In response to the plaintiffs' interrogatory asking for a description of injuries and illnesses of the decedent within five years prior to the date of the accident, the defendants answered: "Unknown at this time. Defendants will attempt to obtain this information for the plaintiffs." The hospital records placed in evidence disclosed that the decedent had suffered a broken nose four years and eight months prior to the date of the accident. James C. Fox, Jr., a neurologist, testified for the defendants that a brain hemorrhage such as the decedent was found to have suffered would likely produce a convulsive seizure and paralysis on the opposite side of the body and that the decedent's meningoencephalitis or his broken nose could cause a glial scar which might trigger a convulsive seizure. Evidence that the decedent had suffered a brain hemorrhage is not disputed. No objection was made to the testimony of Dr. Fox. The court acted within its discretion in admitting the hospital record concerning the broken nose. Hirsch v. Thrall, supra, 206.
Howard Gold, a general medical practitioner, called by the defendants as a witness, testified that he had occasion to examine the decedent on June 18, 1964, and that as part of that examination he obtained his history. Upon first being asked "What did the history contain, doctor?" there was objection by the plaintiffs and an exception taken. Further testimony was then elicited by the defendants from this witness relating to the history given by the decedent that he had meningoencephalitis as a child of seven years. Dr. Gold was then asked to describe the course of this disease, to which objection was made. The question was withdrawn. The plaintiffs also moved to strike out all of Dr. Gold's testimony concerning meningoencephalitis as not coming from an expert. The finding fails to disclose any testimony given by the doctor. Accordingly we need not consider these claims. Practice Book 648; Oborski v. New Haven Gas Co., 151 Conn. 274, 281, 197 A.2d 73; Arvee Construction Co. v. Ardolino, 144 Conn. 7, 12, 127 A.2d 39; Maltbie, Conn. App. Proc. 147.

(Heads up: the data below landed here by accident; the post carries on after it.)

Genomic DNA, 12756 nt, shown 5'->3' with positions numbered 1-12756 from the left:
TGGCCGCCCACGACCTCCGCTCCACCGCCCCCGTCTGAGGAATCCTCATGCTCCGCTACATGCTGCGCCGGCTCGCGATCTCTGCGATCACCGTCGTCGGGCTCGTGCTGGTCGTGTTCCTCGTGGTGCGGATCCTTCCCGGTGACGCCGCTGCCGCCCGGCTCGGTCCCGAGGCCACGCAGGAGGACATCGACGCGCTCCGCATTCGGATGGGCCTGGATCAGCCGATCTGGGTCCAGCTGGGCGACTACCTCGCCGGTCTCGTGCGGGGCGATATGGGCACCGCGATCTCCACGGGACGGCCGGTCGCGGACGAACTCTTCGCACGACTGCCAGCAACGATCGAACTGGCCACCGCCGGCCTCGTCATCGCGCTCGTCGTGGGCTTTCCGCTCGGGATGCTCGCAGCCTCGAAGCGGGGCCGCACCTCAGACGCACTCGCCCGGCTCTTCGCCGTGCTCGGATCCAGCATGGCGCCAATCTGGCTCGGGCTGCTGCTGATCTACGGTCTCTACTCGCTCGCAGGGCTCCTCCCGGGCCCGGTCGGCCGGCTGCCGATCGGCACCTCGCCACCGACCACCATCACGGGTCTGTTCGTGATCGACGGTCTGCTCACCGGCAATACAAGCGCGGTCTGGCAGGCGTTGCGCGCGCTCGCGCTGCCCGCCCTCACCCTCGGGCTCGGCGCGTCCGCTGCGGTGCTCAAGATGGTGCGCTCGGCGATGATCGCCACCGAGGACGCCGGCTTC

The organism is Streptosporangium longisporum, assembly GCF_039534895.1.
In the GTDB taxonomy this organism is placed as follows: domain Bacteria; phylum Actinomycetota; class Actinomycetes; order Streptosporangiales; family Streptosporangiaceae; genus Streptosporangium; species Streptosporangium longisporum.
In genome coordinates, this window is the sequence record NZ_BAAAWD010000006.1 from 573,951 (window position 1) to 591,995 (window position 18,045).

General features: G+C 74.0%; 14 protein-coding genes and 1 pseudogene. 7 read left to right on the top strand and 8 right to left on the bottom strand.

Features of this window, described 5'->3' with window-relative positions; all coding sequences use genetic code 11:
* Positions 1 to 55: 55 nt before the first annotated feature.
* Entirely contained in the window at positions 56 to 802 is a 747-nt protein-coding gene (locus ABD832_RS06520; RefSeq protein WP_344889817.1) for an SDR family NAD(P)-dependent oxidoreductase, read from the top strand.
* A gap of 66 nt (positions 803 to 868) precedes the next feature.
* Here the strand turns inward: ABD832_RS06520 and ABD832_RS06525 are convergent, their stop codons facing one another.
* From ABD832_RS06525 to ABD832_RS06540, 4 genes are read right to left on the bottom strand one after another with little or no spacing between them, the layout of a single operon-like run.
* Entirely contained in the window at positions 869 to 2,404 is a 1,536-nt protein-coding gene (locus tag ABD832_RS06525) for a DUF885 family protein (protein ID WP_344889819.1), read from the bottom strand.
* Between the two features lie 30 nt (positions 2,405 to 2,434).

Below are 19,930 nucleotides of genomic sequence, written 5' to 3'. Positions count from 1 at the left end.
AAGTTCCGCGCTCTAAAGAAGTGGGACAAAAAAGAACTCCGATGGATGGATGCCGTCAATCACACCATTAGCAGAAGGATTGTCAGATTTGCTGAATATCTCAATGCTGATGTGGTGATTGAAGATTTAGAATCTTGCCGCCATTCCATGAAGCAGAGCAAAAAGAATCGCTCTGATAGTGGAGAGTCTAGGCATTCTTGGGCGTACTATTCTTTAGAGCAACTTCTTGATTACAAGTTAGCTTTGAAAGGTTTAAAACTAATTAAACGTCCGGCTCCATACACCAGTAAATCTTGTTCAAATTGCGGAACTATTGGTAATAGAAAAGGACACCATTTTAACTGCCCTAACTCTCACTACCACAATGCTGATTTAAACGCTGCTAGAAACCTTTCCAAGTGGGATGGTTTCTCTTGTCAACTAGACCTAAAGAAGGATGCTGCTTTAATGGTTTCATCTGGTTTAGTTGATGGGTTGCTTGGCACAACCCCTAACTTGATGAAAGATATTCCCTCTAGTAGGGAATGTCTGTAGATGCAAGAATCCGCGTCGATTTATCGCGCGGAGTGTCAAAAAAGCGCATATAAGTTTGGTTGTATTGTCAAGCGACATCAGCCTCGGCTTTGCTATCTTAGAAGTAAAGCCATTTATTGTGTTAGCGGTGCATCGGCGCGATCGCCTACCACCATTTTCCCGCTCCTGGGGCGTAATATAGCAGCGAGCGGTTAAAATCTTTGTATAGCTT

Allan Klatsky, a doctor specializing in hematology and internal medicine, was called by the defendants and testified that he performed an autopsy on the decedent and found, among other things, a brain hemorrhage and destruction of brain tissue in the area surrounding the hemorrhage. He found nothing unusual externally to account for it. There was no objection to his testimony. An objection must be made and an exception must be taken to make a ruling a ground of appeal. Practice Book 226. The plaintiffs claim that his testimony was incompetent and that the court should have exercised its discretion and on its own motion instructed the jury to disregard it. Only where the procedure set forth in Practice Book 226 is followed will a ruling by a trial judge on the evidence be considered by us. Practice Book 648, 652; Skinner v. Skinner, 154 Conn. 107, 110, 221 A.2d 848. The claim is without merit.